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Hacker group LulzSec says it has attacked MilitarySingles.com

LulzSec appears to be back after many months of lying low. It says it has obtained email addresses and other data about nearly 171,000 users of MilitarySingles.com, a commercial dating site.

March 28, 2012|By Salvador Rodriguez, Los Angeles Times

The hacker group known as LulzSec appears to be back after many months of lying low, saying it has obtained email addresses and other information about nearly 171,000 users of MilitarySingles.com, a commercial dating site.

The group, which in 2011 went after government agencies and companies including the FBI, CIA, Sony and even PBS, said many of the email addresses include @us.army.mil and other addresses reserved for the military.

The website bills itself as "the dating site for single soldiers and those interested in meeting them."

The Pentagon could not be reached for comment.

The programmers of the website are investigating the claimed attack and are taking measures to increase security, said Robert Goebel, chief executive of ESingles Inc., which owns the site.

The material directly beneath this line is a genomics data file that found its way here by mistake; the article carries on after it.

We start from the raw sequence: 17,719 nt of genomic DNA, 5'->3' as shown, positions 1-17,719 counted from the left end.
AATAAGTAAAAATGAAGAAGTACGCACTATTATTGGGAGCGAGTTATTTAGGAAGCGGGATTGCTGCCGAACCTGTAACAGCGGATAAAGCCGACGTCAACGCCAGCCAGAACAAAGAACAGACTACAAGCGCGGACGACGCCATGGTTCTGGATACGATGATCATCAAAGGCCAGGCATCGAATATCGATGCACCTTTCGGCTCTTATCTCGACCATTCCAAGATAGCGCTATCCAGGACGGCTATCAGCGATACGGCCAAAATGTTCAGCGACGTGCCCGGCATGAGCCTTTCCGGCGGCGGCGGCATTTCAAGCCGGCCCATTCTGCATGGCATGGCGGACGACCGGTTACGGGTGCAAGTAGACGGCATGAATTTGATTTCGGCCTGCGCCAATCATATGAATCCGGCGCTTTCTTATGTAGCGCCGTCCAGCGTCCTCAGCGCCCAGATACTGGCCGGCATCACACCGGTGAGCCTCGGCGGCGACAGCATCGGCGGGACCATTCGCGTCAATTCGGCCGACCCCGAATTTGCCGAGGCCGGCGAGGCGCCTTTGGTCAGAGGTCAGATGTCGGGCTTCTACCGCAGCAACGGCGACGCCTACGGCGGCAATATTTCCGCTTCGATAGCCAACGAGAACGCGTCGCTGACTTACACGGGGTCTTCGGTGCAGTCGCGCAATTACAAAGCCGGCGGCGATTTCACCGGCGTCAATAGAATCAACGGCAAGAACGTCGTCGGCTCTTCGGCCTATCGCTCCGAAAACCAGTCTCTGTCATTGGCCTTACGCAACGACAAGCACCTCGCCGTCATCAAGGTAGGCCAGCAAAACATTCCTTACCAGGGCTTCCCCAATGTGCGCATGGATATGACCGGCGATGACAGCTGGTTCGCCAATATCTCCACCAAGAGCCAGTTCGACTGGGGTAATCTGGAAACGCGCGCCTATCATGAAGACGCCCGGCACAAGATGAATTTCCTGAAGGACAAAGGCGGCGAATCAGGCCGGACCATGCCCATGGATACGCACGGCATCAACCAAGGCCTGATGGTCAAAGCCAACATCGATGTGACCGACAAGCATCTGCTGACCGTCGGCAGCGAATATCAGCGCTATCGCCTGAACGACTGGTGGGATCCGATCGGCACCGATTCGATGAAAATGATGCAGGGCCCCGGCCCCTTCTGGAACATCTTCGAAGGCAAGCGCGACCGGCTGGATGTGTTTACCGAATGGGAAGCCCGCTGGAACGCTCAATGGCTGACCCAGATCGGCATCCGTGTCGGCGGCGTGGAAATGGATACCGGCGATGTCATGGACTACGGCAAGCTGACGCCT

"Regardless of whether it was a true claim or false claim," he said, "we're treating it as though it's true just to be safe."

But Goebel said he did not think the dating site was actually hacked. He said it was down for some time over the weekend, but that was because of scheduled maintenance. He also said he was not sure how the hackers could have gotten so many accounts when the site has only about 140,000 members.

The LulzSec hackers are "probably trying to make a name for themselves or something," Goebel said. "Just because we have the name 'military' in it, that might be why they decided to claim they went after us."

Goebel said members of the dating site shouldn't panic. Even if the hackers were successful, he said, the site's passwords are encrypted so all accounts are safe.

LulzSec's actions are its first in a while. The group has not posted on its Twitter account since late July, and since then some members of the group have been arrested.

LulzSec began as a group of hackers who were originally part of the decentralized Internet group called Anonymous. The early members of LulzSec said they went after companies and organizations to expose security holes and for the "lulz," slang for kicks and giggles.

salvador.rodriguez@latimes.com

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